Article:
Vita nuova


Vita nuova
(New life)
   by Dante Alighieri
(1295)
   The Vita nuova is a collection of 31 of DANTE’s earlier lyric poems, introduced, connected, and explained by 41 prose passages that narrate the story of his love for the woman he called Beatrice (“Bringer of Blessings”), and of her death in 1290, and its devastating effect on the poet. Dante says he began gathering his earlier poems about Beatrice and putting them together to create what is essentially a fictionalized autobiography when he was 27, that is, in 1292. Sometimes the poems recapitulate the events narrated in the prose sections; sometimes they present emotional reactions or ideas generated by the narrated experiences. The arrangement of the poems reflects the development of the young narrator’s attitudes about poetry, love, and his lady, from an early self-centeredness through a focus on the perfections of the Lady herself, to a vision of the Lady as the embodiment of heavenly attributes and the symbol of heavenly love.
   The form of alternating poetry and prose passages was not invented by Dante. It had been used by BOETHIUS in his early sixth-century CONSOLATION OF PHILOSOPHY, a text with which Dante was certainly familiar.What is new in the Vita nuova is the way that the prose passages keep the continuous story going, while at the same time not only explaining the occasion for the poems included, but interpreting the poems from a technical perspective. This technical preoccupation is related to Dante’s concern with structure and with numbers so evident in the Vita nuova. The number 9, for example, appears no less than 22 times in the book: Dante first meets Beatrice in his ninth year; he doesn’t see her again until nine years later, in the ninth hour; he begins to write the Vita nuova after nine more years. Nine as the square of 3, number of the holy Trinity, would suggest for Dante’s medieval audience the harmony of the divinely created universe. A look at the book’s overall structure emphasizes this order and harmony: The poems fall into three groups, each attached to one of three CANZONI, the longer thematic poems in the text. The second group of poems has a canzone in the middle with four shorter poems (mainly SONNETS) on either side. The first and third groups each contain 11 poems, the first having 10 short poems and a canzone, the third having a canzone followed by 10 short poems. The symmetry is inescapable.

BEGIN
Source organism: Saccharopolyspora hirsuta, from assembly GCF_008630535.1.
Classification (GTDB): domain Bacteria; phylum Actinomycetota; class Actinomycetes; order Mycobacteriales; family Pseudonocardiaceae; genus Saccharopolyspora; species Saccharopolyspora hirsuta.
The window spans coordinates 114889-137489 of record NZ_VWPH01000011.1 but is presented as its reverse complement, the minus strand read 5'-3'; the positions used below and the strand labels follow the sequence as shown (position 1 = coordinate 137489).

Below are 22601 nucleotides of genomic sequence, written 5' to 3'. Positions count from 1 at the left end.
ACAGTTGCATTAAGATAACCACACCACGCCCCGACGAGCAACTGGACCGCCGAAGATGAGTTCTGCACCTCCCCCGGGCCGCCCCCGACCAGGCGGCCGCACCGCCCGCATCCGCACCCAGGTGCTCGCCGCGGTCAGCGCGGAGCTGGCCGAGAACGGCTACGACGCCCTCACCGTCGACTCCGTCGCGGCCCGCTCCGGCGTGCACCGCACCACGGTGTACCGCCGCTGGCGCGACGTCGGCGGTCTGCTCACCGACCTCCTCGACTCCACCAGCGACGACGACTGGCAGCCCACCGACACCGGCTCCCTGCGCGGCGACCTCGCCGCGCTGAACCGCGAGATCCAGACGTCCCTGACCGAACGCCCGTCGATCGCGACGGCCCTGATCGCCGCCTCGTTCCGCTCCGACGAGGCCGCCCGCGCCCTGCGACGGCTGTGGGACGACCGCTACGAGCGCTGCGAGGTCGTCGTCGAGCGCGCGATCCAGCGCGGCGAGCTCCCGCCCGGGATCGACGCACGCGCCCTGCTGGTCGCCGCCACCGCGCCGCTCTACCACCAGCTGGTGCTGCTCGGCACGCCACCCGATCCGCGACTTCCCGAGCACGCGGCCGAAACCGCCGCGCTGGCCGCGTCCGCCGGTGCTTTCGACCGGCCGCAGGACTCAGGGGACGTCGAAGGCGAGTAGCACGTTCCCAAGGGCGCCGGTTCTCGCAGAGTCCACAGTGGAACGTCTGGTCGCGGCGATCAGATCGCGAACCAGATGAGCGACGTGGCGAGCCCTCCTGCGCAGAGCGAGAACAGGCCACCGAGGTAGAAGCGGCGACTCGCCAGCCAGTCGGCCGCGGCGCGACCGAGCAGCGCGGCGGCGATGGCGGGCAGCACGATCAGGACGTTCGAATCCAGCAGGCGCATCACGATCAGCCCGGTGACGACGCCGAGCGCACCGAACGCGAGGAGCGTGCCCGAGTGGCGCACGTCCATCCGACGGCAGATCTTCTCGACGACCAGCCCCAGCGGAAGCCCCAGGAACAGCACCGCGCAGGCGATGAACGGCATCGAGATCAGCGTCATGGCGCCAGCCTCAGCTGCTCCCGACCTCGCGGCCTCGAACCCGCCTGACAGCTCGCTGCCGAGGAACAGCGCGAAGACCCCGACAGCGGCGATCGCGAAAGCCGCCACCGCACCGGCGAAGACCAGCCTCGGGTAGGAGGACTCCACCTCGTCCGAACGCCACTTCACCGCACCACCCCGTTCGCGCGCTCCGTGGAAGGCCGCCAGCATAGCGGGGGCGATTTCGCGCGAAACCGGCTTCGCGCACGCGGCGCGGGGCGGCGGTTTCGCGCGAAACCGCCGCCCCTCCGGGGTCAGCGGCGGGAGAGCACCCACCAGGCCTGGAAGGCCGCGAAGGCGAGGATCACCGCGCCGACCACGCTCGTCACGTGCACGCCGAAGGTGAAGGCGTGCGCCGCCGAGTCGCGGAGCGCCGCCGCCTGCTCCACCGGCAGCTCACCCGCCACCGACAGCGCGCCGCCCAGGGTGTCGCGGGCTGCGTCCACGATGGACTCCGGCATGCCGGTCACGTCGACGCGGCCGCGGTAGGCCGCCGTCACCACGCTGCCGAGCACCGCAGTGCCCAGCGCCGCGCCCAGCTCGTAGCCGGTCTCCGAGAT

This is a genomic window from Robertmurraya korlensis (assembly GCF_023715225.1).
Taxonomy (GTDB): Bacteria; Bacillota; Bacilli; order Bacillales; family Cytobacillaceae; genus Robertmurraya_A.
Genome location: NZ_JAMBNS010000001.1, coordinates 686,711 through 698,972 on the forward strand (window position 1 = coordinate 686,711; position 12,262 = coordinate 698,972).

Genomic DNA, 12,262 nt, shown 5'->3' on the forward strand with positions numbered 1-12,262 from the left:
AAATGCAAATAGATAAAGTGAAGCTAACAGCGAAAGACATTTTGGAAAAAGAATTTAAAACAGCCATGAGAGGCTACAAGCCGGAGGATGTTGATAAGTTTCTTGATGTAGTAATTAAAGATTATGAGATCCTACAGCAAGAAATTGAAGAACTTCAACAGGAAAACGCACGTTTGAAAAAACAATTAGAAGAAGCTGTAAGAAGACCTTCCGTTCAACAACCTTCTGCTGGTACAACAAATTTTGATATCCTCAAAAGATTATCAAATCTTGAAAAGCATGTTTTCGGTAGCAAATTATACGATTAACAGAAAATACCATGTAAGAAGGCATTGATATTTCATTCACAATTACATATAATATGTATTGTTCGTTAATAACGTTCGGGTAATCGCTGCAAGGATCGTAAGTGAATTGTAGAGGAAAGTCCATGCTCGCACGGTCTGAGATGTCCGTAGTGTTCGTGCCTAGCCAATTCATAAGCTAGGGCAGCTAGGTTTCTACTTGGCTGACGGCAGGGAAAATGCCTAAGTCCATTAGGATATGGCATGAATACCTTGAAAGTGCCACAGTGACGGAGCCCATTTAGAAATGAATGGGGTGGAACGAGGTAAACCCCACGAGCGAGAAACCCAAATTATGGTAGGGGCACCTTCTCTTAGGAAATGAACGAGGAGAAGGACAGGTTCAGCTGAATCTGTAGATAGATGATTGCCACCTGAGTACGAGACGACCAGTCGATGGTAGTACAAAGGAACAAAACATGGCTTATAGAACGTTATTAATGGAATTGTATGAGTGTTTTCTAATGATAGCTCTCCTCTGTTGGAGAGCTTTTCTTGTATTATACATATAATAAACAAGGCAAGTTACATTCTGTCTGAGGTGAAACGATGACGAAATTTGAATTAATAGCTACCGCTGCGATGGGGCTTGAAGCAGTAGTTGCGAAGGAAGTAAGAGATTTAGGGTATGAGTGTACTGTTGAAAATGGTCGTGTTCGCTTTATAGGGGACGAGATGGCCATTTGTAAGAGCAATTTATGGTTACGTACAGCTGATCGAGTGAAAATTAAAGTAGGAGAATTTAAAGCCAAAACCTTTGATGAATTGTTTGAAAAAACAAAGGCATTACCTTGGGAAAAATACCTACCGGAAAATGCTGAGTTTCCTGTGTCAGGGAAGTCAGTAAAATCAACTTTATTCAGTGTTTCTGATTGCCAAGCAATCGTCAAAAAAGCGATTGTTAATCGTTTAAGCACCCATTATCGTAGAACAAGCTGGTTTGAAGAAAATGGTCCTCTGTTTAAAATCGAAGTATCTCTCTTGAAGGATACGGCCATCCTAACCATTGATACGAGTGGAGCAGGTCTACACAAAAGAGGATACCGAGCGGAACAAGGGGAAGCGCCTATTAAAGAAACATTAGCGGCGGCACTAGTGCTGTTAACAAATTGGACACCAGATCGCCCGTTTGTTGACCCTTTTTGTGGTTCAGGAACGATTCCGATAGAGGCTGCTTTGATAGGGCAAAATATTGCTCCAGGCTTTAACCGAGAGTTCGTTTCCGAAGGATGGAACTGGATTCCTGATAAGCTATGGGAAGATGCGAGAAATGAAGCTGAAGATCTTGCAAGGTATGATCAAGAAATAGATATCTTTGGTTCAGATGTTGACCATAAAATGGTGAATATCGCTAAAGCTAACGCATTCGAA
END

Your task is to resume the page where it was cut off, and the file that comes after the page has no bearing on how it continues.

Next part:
Part of the effect is to focus attention on the central poem of the book—the canzone beginning “Domna pietosa e di novella etate” (A lady of tender years, compassionate). The poem introduces the poet’s premonition of Beatrice’s death, the central event of the narrative. In addition this canzone speaks of that death in language and imagery recalling the crucifixion of Christ, thereby suggesting the ultimate end toward which Dante’s poetry is developing. Dante, looking back at his love affair and recreating it based on his new perspective and understanding, wants to demonstrate the development of his own attitudes as they are shaped by his experiences. As he tells it, the early stages of his love show him preoccupied with his own suffering, focused on his own emotions and exploring them at length, mainly in private, his lady being not much more than a mirror to reflect back his view of himself.At one point, denied a greeting by Beatrice, the young Dante returns to his room where, he says, “I fell asleep like a little boy crying from a spanking” (Musa 1973, 17).